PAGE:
Capillaria hepatica

Ca·pil·la·ri·a he·pat·'i·ca

species of threadworm that infects the liver in rodents; occasionally reported in humans.

Capillaria hepatica

A parasitic nematode of South East Asia which primarily infects rodents but can also infect carnivores who eat rats, or humans oro-faecally.

Clinical findings
Abdominal pain; weight loss; anorexia; fever; hepatomegaly and hepatitis due to transmigration of adult worms, which often die and trigger an immune response, ascites and gallstones.
Identification of eggs and focal inflammatory lesions in liver biopsies.

Mebendazole, albendazole.
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References in periodicals archive ?
Morphologic differential diagnoses included eggs of Capillaria hepatica (bipolar striated ova in liver), Dicrocoelium (slightly smaller operculated ova typically found in feces or bile), and the similar Eurytrema (thick-walled operculated ova in feces).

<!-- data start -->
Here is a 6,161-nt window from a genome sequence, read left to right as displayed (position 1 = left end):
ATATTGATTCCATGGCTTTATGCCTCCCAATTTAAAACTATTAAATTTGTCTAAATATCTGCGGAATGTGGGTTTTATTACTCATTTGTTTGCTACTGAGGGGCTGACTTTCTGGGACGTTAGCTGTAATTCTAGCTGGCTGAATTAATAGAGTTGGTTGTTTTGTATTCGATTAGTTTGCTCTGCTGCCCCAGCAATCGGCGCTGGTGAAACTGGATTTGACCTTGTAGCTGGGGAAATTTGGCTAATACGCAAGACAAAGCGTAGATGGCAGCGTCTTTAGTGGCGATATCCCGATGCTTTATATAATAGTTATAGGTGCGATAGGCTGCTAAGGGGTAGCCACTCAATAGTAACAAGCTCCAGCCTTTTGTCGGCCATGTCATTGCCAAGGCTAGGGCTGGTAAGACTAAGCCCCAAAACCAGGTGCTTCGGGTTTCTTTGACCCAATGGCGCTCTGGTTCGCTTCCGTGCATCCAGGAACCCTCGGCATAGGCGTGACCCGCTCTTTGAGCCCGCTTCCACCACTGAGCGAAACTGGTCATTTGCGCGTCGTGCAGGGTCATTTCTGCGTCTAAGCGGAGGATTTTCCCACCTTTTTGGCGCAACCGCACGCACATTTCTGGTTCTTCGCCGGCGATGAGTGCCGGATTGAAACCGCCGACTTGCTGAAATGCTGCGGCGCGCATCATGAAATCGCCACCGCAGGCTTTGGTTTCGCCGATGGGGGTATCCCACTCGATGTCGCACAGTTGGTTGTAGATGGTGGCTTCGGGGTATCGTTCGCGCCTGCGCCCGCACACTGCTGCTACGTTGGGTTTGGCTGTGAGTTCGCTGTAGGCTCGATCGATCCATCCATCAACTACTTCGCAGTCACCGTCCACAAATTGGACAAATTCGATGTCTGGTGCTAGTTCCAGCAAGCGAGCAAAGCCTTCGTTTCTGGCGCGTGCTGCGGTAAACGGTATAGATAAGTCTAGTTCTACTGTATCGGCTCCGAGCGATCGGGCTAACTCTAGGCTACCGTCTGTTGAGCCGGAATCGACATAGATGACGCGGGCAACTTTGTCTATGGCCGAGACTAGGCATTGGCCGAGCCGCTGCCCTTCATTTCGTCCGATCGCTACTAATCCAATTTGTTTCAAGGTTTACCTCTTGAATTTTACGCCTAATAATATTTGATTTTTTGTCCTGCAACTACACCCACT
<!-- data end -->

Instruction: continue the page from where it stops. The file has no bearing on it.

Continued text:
Models to assess the potential of Capillaria hepatica to control population outbreaks of house mice.
Capillaria hepatica (Nematoda) infections in human-habituated mountain gorillas (Gorilla gorilla beringel) of the Parc National de Volcans, Rwanda.
In addition to the pathogens listed by Grant and Olsen and the agents listed in this letter, some other zoonotic agents present (at least in Central Europe) are cowpox (mainly acquired from cats; 4-6) and parapox viruses, lymphocytic choriomeningitis vires, Newcastle disease virus, Erysipelothrix rhusiopathiae, and Capillaria hepatica (7).